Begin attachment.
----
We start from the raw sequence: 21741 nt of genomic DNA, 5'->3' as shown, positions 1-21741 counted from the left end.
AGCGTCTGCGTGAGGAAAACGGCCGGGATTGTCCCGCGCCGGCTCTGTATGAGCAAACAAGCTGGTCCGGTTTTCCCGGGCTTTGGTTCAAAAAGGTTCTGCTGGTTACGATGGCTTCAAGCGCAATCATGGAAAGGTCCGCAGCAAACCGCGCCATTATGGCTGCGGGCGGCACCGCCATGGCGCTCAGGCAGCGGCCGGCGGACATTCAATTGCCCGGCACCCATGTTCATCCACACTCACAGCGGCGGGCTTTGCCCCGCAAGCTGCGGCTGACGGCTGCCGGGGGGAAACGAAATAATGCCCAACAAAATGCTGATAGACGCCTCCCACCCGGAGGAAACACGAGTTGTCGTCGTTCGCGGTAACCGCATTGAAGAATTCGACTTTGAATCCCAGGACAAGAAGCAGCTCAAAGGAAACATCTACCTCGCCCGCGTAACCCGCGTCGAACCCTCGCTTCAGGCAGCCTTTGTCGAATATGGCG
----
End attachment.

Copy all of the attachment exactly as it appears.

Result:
We start from the raw sequence: 21741 nt of genomic DNA, 5'->3' as shown, positions 1-21741 counted from the left end.
AGCGTCTGCGTGAGGAAAACGGCCGGGATTGTCCCGCGCCGGCTCTGTATGAGCAAACAAGCTGGTCCGGTTTTCCCGGGCTTTGGTTCAAAAAGGTTCTGCTGGTTACGATGGCTTCAAGCGCAATCATGGAAAGGTCCGCAGCAAACCGCGCCATTATGGCTGCGGGCGGCACCGCCATGGCGCTCAGGCAGCGGCCGGCGGACATTCAATTGCCCGGCACCCATGTTCATCCACACTCACAGCGGCGGGCTTTGCCCCGCAAGCTGCGGCTGACGGCTGCCGGGGGGAAACGAAATAATGCCCAACAAAATGCTGATAGACGCCTCCCACCCGGAGGAAACACGAGTTGTCGTCGTTCGCGGTAACCGCATTGAAGAATTCGACTTTGAATCCCAGGACAAGAAGCAGCTCAAAGGAAACATCTACCTCGCCCGCGTAACCCGCGTCGAACCCTCGCTTCAGGCAGCCTTTGTCGAATATGGCG